If deconstructing Scrappleface's idiotic ID-based "satire" of evolutionists makes me lame in your eyes (or Susanna's or Fat Steve's), David, then I wrap myself in the mantle of lameness with pride!

And, yes, I'd critize Mad Magazine or The Onion if they published a similar piece. Hiding behind "satire" in order to promote pseudoscience is, using the word you chose, quite lame indeed.

Now that I think about it, given the ferocity of some of the criticism I've received for criticizing Scrappleface's piece that labels my criticism as "lame," I'd say I hit a nerve.

Good.

As for the rest of the verbiage you've buried my blog in, I may try to address some of it tomorrow night if I get a chance. Right now, I'm too tired.

 

At 5/11/2005 10:33 PM, Blogger Orac said...

Wow, wouldn't you know it, but Susanna showed up between the time I started my last comment and the time I actually posted it. Will wonders never cease? Tired or not, I have to leave one little response.

One thing first: How on earth am I supposed to know the reason you don't have comments? I'm not psychic (nor is anyone else, for that matter, but that's another issue). Also, you did mention that "hordes" of debunkers might come to your blog if you mentioned intelligent design; it was not unreasonable to conclude that you were reluctant to deal with criticism. It is still not unreasonable. And, no, I don't plan on spending time searching your archives for stuff you posted before on this. If the quality of your most recent post attacking me is any indication, none of your stuff is likely to have any ID "arguments" I haven't heard many times before and couldn't demolish with only a candle's worth of heat from my "burning intellect" (or that of anyone with a halfway decent understanding of basic biology).

In any case, I figured you probably wouldn't address any of my criticisms, though, particularly after your use of the hoary old "evolution violates the Second Law of Thermodynamics" canard.

Ah, well. You shouldn't fire the first shot if you can't take the response. I wasn't all that surprised when Scott responded to my original piece, although I had doubted that he would. You shouldn't be surprised when someone you attack decides to respond, either.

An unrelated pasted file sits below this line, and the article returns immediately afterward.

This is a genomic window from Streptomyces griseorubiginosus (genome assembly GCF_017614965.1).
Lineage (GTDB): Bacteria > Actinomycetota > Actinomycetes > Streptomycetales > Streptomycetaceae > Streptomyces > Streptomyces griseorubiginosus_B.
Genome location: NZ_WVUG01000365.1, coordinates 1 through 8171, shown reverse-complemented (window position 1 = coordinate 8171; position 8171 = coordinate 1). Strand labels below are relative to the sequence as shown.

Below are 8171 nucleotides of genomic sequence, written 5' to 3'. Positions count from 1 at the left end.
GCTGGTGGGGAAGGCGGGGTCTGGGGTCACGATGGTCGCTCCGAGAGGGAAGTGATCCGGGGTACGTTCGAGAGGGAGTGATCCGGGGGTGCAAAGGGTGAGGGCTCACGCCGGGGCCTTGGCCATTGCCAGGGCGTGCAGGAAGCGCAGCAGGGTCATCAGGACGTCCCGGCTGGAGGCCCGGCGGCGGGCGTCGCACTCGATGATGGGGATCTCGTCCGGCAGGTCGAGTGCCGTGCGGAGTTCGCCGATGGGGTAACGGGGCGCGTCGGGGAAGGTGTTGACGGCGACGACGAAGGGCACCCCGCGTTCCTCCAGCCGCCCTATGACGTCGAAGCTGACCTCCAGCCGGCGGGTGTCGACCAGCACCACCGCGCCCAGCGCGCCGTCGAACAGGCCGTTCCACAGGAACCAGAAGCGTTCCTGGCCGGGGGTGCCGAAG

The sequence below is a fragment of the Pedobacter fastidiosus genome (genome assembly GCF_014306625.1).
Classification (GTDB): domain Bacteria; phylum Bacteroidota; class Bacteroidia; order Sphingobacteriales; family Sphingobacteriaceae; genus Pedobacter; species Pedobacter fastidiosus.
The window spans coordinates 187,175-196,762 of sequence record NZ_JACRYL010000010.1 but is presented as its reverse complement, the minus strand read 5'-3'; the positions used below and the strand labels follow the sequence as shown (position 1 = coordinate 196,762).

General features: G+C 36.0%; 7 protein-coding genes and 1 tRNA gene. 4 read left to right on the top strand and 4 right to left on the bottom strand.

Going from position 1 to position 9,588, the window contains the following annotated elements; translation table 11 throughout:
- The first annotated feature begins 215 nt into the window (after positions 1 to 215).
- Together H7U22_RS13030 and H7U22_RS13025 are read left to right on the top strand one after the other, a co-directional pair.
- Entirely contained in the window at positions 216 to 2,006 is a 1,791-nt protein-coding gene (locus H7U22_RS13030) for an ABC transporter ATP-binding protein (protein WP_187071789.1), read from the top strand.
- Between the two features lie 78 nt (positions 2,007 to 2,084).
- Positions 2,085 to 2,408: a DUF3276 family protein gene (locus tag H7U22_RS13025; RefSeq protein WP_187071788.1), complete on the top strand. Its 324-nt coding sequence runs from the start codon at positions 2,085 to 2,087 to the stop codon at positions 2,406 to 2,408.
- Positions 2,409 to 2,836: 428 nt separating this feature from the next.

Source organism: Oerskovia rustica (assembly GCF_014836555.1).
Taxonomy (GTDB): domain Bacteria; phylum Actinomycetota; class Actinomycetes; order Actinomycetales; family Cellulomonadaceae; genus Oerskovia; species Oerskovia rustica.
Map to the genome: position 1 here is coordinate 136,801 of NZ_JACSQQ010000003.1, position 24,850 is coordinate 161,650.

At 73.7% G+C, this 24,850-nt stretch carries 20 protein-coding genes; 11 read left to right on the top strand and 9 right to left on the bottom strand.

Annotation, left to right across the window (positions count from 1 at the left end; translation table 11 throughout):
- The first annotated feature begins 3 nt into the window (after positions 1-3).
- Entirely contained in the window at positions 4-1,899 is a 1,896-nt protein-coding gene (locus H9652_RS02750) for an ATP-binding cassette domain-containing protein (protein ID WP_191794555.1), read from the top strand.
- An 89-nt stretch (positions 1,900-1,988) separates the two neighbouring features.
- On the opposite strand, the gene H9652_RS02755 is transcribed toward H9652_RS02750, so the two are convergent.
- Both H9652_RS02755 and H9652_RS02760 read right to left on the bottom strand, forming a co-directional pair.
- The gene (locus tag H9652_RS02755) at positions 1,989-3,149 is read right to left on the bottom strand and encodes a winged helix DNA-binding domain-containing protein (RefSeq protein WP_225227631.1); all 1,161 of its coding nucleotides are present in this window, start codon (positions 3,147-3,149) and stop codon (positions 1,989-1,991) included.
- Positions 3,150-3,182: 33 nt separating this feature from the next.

At 5/11/2005 10:33 PM, Blogger Socialist Swine said...

Dave,

I never said that I didn't think you should be able to talk about ID or "present" it as you say. I just said that you shouldn't teach it. I never said that you did teach it and should face various consequences. I just said it shouldn't be taught, with the thought that ID shouldn't be part of the curriculum in public schools. At least not in science. I also dispute the fact that ID is a philosophical thesis. Modern analytic philosophy, which is the form that is practiced in departments in North America is a fairly particular methodology one which ID doesn't adhere to. I would put ID more in the class of literature or folk belief than in the class of formal science or philosophy.

 

At 5/12/2005 12:29 AM, Anonymous Anonymous said...

*scrolls down*

*low whistle*

David: "I was not aware that satire fell into those literary subclasses."

Glad I could help ;)

-Ali

 

At 5/12/2005 7:50 AM, Blogger susanna in alabama said...

I wasn't surprised you commented; I'm flattered you thought my sad little straw men were worth so much of your precious time and intellectual prowess. You've said nothing I've not seen and argued about before, however; it might have saved you time to google my blog. As for my credentials, no, I don't have a graduate degree in a hard science. However, I do know several PhDs in the hard sciences - biology, chemistry - who take reasoned and well-argued issue with general evolution as the "answer to everything". And they're college professors. What is our country coming to when a well-meaning scientist like you can't even shut down argument in his own field?? It's a tragedy, I tell you!